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Luang Prabang, Laos

Luang Prabang, Laos

Luang Prabang, Laos

Luang Prabang, Laos

In the evening, the otherwise dormant French restaurants spring into action to serve up refined meals of coq au vin (chicken cooked in wine), followed by crème brûlée (custard and caramel dessert) and accompanied by an imported bottle of French wine. Authentic Lao food is also a must-try, with spicy combinations eaten with the ubiquitous ‘sticky rice’ that is grown in this region.

Accommodation is varied and plentiful, with restored heritage houses offering comfortable and intimate stays. Large hotel chains haven’t found their way here yet, but there are still some luxury options for those looking for a colonial touch of class.

The delightful holiday spot of Luang Prabang regularly keeps visitors here for much longer than planned. Hospitable locals make stays here even more enjoyable and the range and charm of hotels ensures you can enjoy the tranquility of Luang Prabang in comfort.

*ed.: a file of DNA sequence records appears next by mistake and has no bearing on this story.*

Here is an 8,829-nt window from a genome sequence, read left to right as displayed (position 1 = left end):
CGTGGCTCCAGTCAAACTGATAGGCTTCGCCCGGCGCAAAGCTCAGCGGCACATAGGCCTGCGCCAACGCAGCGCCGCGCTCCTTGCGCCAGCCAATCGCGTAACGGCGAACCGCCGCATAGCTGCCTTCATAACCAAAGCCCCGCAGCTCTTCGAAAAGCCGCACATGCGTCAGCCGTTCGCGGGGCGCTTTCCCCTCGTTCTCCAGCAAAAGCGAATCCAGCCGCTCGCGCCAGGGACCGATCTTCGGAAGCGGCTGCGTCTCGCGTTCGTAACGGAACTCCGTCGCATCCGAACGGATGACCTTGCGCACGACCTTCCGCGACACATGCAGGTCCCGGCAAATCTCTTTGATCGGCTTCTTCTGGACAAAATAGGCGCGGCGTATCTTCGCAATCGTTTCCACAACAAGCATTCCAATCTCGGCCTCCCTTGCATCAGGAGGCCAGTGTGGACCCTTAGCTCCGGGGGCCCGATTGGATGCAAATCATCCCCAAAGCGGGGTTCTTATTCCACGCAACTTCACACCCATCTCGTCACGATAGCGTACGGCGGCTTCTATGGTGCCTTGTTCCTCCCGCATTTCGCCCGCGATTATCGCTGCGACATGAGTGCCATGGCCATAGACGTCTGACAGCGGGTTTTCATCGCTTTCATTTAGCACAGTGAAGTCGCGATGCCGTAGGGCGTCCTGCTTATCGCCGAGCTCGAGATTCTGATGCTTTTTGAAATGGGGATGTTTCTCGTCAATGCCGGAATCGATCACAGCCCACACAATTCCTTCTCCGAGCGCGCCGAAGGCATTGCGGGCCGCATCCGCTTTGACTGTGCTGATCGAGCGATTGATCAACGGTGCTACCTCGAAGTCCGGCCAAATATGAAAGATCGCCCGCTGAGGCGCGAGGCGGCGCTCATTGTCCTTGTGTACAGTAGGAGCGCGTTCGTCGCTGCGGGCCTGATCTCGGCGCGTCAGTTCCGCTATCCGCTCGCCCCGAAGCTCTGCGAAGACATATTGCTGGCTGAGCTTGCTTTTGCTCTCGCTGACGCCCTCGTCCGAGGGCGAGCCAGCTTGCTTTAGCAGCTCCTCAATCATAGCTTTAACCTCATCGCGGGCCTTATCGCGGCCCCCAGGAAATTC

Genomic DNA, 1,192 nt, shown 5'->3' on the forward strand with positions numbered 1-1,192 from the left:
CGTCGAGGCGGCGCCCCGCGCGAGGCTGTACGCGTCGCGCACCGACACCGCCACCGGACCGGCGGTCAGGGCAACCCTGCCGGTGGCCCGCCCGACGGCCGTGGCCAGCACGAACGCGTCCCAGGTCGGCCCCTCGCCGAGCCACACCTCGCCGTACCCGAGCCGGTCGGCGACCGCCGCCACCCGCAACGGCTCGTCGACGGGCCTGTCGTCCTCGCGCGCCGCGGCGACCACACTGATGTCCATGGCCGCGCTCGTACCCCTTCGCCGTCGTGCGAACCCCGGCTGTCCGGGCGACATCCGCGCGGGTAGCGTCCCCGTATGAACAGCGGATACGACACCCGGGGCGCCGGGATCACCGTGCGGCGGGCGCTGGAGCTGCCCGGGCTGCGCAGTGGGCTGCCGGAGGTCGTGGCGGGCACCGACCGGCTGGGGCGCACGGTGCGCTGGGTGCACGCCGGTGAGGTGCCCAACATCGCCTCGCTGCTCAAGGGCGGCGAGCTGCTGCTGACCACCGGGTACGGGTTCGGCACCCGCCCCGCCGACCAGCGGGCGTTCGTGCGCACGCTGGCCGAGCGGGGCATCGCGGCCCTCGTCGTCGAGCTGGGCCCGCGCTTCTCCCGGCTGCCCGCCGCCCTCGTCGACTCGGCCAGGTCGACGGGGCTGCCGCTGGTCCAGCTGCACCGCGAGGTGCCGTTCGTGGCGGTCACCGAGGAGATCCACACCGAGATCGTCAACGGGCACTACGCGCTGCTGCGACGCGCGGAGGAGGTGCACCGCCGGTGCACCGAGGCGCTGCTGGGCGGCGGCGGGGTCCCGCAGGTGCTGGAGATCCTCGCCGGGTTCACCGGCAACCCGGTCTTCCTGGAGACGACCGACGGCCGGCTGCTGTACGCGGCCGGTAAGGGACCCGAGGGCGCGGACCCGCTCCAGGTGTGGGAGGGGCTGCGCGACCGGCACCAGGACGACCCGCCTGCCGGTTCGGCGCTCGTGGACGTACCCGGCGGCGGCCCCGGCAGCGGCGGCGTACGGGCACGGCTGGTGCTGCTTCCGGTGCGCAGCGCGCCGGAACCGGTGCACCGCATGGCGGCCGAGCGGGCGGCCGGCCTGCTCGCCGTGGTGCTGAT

History
 Ethnically, the Lao people originated from southern China, settling in present day Laos from the 13th century onwards. The Lao Kingdom of Lan Xang (meaning ‘Kingdom of a Million Elephants’) became a powerful player in Southeast Asia and its territory covered much of present day Northeastern Thailand.

Luang Prabang remained the capital of the kingdom until 1545, when it lost its capital and administrative status to Wieng Chan, now Vientiane. The royal palace, however, remained in Luang Prabang and the city continued to be the country’s monarchic powerhouse until the communist takeover of 1975.

The eventual fall of the kingdom resulted in many principalities coming under Siamese or Vietnamese control. However, the French put a stop to the absorption of Laos by its neighboring states when it established a French protectorate in the late 19th century.

Development under French rule was slow compared with that of neighboring countries such as Cambodia and Vietnam. Despite a lapse in French control during the WWII Japanese occupation of Laos, the French resumed leadership at the end of the war, sparking an independence movement known as the Lao Issara among the Laos people. The movement was successfully suppressed by the French with the support of the Lao king and crown prince. >>> Read more>>> Page | 1 | 2 | 3 | 4 | 5 | 6 | 7 | 8 | 9 | 10 | 11 | 12 | 13| 14 | 15 | 16 |